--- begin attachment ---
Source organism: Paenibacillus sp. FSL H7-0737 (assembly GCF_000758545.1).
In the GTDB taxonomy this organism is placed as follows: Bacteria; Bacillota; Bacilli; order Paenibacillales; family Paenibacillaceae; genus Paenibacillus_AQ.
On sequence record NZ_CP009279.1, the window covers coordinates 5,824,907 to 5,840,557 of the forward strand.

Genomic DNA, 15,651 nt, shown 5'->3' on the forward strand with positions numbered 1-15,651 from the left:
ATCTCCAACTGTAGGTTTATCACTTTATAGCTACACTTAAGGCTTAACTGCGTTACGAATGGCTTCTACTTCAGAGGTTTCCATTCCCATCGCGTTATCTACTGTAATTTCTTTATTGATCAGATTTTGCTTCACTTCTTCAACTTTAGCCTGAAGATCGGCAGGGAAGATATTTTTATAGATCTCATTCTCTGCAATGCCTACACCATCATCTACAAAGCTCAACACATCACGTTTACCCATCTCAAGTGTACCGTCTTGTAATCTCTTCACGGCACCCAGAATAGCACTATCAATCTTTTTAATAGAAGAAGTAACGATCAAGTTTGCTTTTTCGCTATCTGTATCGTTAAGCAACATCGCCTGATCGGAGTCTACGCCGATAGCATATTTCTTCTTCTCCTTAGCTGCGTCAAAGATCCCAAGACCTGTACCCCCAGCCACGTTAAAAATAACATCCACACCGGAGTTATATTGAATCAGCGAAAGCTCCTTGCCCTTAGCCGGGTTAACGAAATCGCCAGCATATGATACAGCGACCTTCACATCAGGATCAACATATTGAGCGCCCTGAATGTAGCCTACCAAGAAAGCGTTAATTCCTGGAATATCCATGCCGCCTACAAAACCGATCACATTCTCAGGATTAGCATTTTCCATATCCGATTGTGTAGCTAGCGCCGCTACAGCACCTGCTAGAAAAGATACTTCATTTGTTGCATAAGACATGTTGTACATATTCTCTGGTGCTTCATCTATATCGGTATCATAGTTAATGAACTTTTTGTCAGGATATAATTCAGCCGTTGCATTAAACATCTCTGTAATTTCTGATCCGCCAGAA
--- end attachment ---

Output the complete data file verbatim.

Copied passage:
Source organism: Paenibacillus sp. FSL H7-0737 (assembly GCF_000758545.1).
In the GTDB taxonomy this organism is placed as follows: Bacteria; Bacillota; Bacilli; order Paenibacillales; family Paenibacillaceae; genus Paenibacillus_AQ.
On sequence record NZ_CP009279.1, the window covers coordinates 5,824,907 to 5,840,557 of the forward strand.

Genomic DNA, 15,651 nt, shown 5'->3' on the forward strand with positions numbered 1-15,651 from the left:
ATCTCCAACTGTAGGTTTATCACTTTATAGCTACACTTAAGGCTTAACTGCGTTACGAATGGCTTCTACTTCAGAGGTTTCCATTCCCATCGCGTTATCTACTGTAATTTCTTTATTGATCAGATTTTGCTTCACTTCTTCAACTTTAGCCTGAAGATCGGCAGGGAAGATATTTTTATAGATCTCATTCTCTGCAATGCCTACACCATCATCTACAAAGCTCAACACATCACGTTTACCCATCTCAAGTGTACCGTCTTGTAATCTCTTCACGGCACCCAGAATAGCACTATCAATCTTTTTAATAGAAGAAGTAACGATCAAGTTTGCTTTTTCGCTATCTGTATCGTTAAGCAACATCGCCTGATCGGAGTCTACGCCGATAGCATATTTCTTCTTCTCCTTAGCTGCGTCAAAGATCCCAAGACCTGTACCCCCAGCCACGTTAAAAATAACATCCACACCGGAGTTATATTGAATCAGCGAAAGCTCCTTGCCCTTAGCCGGGTTAACGAAATCGCCAGCATATGATACAGCGACCTTCACATCAGGATCAACATATTGAGCGCCCTGAATGTAGCCTACCAAGAAAGCGTTAATTCCTGGAATATCCATGCCGCCTACAAAACCGATCACATTCTCAGGATTAGCATTTTCCATATCCGATTGTGTAGCTAGCGCCGCTACAGCACCTGCTAGAAAAGATACTTCATTTGTTGCATAAGACATGTTGTACATATTCTCTGGTGCTTCATCTATATCGGTATCATAGTTAATGAACTTTTTGTCAGGATATAATTCAGCCGTTGCATTAAACATCTCTGTAATTTCTGATCCGCCAGAA